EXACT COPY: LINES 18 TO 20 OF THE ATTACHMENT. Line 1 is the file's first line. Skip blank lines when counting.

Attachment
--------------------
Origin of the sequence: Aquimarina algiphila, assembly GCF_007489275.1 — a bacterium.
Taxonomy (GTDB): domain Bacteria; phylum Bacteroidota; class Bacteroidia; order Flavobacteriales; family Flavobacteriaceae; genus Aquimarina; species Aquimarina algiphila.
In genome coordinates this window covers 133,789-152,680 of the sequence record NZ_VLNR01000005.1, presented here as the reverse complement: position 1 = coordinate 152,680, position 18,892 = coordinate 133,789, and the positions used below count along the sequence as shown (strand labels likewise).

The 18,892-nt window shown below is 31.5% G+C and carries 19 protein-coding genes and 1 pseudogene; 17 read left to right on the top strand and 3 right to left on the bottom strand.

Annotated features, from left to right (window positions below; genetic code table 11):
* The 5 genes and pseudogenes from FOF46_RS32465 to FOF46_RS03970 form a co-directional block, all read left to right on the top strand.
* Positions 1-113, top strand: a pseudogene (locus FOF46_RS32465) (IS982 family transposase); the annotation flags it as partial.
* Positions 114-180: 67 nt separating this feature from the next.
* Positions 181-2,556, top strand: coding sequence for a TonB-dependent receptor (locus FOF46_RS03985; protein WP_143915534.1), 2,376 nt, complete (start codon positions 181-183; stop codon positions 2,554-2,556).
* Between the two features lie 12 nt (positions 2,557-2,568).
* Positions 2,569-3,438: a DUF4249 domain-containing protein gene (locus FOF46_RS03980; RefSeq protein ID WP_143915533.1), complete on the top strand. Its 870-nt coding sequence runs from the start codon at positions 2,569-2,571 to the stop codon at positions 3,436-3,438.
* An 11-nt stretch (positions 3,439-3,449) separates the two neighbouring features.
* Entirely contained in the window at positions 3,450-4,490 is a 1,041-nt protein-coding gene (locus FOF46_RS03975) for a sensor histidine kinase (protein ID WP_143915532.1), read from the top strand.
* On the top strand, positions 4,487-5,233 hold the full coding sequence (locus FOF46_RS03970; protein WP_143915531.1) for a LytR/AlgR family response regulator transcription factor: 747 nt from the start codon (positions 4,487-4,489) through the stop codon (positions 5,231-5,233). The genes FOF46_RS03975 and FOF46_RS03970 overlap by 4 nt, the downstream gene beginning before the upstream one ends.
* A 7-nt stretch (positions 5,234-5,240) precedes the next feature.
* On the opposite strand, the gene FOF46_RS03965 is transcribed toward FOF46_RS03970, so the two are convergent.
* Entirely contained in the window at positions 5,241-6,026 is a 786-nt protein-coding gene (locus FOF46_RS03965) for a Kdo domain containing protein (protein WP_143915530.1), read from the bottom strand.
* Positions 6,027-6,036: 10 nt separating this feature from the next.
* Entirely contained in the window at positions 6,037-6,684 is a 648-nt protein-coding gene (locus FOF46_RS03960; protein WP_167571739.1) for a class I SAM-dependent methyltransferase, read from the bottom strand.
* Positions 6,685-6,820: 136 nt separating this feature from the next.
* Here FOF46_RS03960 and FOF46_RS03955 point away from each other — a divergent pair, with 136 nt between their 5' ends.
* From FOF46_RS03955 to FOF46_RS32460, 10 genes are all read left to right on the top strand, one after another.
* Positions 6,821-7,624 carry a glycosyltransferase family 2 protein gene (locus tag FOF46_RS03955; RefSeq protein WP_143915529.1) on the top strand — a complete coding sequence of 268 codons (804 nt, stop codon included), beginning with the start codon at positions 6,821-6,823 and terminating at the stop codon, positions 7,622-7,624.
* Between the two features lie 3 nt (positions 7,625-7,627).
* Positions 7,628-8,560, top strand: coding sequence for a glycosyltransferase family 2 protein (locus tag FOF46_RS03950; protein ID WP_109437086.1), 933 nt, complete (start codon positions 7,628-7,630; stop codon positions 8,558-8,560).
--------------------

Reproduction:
* Positions 6,027-6,036: 10 nt separating this feature from the next.
* Entirely contained in the window at positions 6,037-6,684 is a 648-nt protein-coding gene (locus FOF46_RS03960; protein WP_167571739.1) for a class I SAM-dependent methyltransferase, read from the bottom strand.
* Positions 6,685-6,820: 136 nt separating this feature from the next.